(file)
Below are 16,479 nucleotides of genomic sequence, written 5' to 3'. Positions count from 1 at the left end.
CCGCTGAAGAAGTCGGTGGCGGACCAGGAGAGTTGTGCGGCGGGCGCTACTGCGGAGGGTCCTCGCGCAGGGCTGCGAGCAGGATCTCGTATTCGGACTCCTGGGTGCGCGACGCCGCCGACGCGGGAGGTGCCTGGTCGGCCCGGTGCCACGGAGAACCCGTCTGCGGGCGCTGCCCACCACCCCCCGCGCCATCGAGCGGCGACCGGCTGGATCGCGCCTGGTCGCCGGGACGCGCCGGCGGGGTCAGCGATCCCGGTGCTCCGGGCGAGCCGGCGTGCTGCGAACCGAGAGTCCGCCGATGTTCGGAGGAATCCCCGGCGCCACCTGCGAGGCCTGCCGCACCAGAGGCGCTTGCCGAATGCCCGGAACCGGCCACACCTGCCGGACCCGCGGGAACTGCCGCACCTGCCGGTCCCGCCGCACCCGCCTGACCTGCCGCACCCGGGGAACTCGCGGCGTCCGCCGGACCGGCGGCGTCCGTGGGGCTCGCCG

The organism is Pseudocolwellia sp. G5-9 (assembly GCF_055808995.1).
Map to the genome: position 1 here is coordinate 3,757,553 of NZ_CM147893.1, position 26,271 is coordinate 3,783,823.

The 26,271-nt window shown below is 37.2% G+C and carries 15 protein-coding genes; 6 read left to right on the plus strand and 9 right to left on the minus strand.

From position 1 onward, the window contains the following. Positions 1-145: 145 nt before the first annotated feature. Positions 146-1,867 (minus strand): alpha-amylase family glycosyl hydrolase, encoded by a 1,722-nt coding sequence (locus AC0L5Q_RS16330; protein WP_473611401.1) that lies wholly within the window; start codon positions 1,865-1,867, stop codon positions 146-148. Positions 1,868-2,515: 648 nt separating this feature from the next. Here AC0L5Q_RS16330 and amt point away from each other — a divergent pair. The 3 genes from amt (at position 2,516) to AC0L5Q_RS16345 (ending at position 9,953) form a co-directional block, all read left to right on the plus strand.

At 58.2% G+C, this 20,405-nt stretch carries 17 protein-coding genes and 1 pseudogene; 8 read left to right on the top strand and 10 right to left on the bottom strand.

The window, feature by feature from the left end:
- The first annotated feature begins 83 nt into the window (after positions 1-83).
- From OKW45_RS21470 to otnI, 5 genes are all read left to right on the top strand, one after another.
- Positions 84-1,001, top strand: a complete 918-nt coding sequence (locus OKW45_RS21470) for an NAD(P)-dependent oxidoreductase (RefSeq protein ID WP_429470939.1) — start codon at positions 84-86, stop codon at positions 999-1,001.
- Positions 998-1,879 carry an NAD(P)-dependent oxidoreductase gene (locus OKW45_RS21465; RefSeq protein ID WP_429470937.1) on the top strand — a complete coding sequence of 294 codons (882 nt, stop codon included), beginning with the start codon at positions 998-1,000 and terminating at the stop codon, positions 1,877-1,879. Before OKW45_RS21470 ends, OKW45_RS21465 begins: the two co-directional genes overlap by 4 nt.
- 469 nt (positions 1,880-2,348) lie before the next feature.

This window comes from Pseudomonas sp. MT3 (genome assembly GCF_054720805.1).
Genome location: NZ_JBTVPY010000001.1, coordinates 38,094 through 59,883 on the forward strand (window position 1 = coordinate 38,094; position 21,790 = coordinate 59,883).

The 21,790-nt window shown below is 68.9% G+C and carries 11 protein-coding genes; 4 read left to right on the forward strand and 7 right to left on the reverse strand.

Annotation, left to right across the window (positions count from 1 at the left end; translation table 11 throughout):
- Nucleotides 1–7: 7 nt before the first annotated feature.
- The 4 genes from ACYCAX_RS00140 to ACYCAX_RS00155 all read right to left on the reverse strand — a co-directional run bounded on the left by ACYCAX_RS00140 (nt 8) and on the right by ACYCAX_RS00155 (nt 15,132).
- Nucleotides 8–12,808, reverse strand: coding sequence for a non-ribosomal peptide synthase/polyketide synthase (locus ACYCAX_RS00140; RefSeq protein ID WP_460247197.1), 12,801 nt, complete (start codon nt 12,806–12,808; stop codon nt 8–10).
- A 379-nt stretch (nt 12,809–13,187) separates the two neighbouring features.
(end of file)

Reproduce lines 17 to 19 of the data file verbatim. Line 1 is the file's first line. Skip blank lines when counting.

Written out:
Annotation, left to right across the window (positions count from 1 at the left end; translation table 11 throughout):
- Nucleotides 1–7: 7 nt before the first annotated feature.
- The 4 genes from ACYCAX_RS00140 to ACYCAX_RS00155 all read right to left on the reverse strand — a co-directional run bounded on the left by ACYCAX_RS00140 (nt 8) and on the right by ACYCAX_RS00155 (nt 15,132).